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There. She had said Hari's name. Even though she had too much tact to speak openly of
what bothered him, she was hinting that Leyel's bad humor was because he was still waiting
for Hari Seldon's answer. Maybe so-- Leyel wouldn't deny it. It was annoying that it had taken
Hari so long to respond. Leyel had expected a call the day Hari got his application. At least
within the week. But he wasn't going to give her the satisfaction of admitting that the waiting
bothered him. "The Empire will be killed by its own refusal to change. I rest my case."
"Well, I hope you have a wonderful morning growling and grumbling about the stupidity of
everyone in origin studies-- except your esteemed self."
"Why are you teasing me about my vanity today? I've always been vain."
"I consider it one of your most endearing traits."
"At least I make an effort to live up to my own opinion of myself."
"That's nothing. You even live up to my opinion of you." She kissed the bald spot on the top
of his head as she breezed by, heading for the bathroom.
Leyel turned his attention to the new essay at the front of the lector display. It was a name
he didn't recognize. Fully prepared to find pretentious writing and puerile thought, he was
surprised to find himself becoming quite absorbed. This woman had been following a trail of
primate studies-- a field so long neglected that there simply were no papers within the range
of millennial depth. Already he knew she was his kind of scholar. She even mentioned the
fact that she was using archives opened by the Forska Research Foundation. Leyel was not
above being pleased at this tacit expression of gratitude.
It seemed that the woman-- a Dr. Thoren Magolissian-- had been following Leyel's lead,
searching for the principles of human origin rather than wasting time on the irrelevant search
for one particular planet. She had uncovered a trove of primate research from three
millennia ago, which was based on chimpanzee and gorilla studies dating back to seven
thousand years ago. The earliest of these had referred to original research so old it may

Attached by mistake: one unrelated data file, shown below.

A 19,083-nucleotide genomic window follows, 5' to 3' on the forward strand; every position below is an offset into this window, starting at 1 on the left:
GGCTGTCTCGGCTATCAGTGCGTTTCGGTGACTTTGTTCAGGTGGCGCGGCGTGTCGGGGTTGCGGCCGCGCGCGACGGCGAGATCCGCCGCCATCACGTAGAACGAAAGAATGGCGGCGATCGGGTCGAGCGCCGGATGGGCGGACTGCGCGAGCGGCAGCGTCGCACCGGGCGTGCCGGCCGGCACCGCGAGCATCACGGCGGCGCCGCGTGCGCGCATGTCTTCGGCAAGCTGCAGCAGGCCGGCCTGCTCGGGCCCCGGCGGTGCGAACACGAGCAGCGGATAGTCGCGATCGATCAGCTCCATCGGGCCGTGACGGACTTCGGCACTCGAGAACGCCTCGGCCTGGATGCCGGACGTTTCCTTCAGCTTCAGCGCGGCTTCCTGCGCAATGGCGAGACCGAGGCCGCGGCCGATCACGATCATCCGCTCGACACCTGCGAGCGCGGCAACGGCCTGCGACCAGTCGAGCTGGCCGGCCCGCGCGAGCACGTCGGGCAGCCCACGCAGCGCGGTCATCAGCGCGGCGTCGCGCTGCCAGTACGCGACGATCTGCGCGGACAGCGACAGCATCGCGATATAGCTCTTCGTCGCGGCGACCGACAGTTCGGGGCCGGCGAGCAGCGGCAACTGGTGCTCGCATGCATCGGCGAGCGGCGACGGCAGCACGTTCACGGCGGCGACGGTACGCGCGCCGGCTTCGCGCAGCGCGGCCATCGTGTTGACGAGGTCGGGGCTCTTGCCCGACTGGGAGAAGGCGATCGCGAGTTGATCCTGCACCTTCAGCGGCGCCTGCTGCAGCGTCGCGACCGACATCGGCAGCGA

have been conducted before the founding of the Empire-- but those most ancient reports
had not yet been located. They probably didn't exist any more. Texts abandoned for more
than five thousand years were very hard to restore; texts older than eight thousand years
were simply unreadable. It was tragic, how many texts had been "stored" by librarians who
never checked them, never refreshed or recopied them. Presiding over vast archives that
had lost every scrap of readable information. All neatly catalogued, of course, so you knew
exactly what it was that humanity had lost forever.
Never mind.
Magolissian's article. What startled Leyel was her conclusion that primitive language
capability seemed to be inherent in the primate mind. Even in primates incapable of
speech, other symbols could easily be learned-- at least for simple nouns and verbs- and the
nonhuman primates could come up with sentences and ideas that had never been spoken
to them. This meant that mere production of language, per se, was prehuman, or at least not
the deterinining factor of humanness.
It was a dazzling thought. It meant that the difference between humans and nonhumans--
the real origin of humans in recognizably human form-- was postlinguistic. Of course this
came as a direct contradiction of one of Leyel's own assertions in an early paper-- he had
said that "since language is what separates human from beast, historical linguistics may
provide the key to human origins" --but this was the sort of contradiction he welcomed. He
wished he could shout at the other fellow, make him look at Magolissian's article. See? This
is how to do it! Challenge my assumption, not my conclusion, and do it with new evidence
instead of trying to twist the old stuff. Cast a light in the darkness, don't just churn up the
same old sediment at the bottom of the river.
Before he could get into the main body of the article, however, the house computer
informed him that someone was at the door of the apartment. It was a message that crawled
along the bottom of the lector display. Leyel pressed the key that brought the message to
the front, in letters large enough to read. For the thousandth time he wished that sometime in
the decamillennia of human history, somebody had invented a computer capable of speech.
"Who is it?" Leyel typed.
A moment's wait, while the house computer interrogated the visitor.
The answer appeared on the lector: "Secure courier with a message for Leyel Forska."
The very fact that the courier had got past house security meant that it was genuine-- and
important. Leyel typed again. "From?"
Another pause. "Hari Seldon of the Encyclopedia Galactica Foundation."
Leyel was out of his chair in a moment. He got to the door even before the house computer
could open it, and without a word took the message in his hands. Fumbling a bit, he pressed
the top and bottom of the black glass lozenge to prove by fingerprint that it was he, by body
temperature and pulse that he was alive to receive it. Then, when the courier and her [ Pobierz całość w formacie PDF ]


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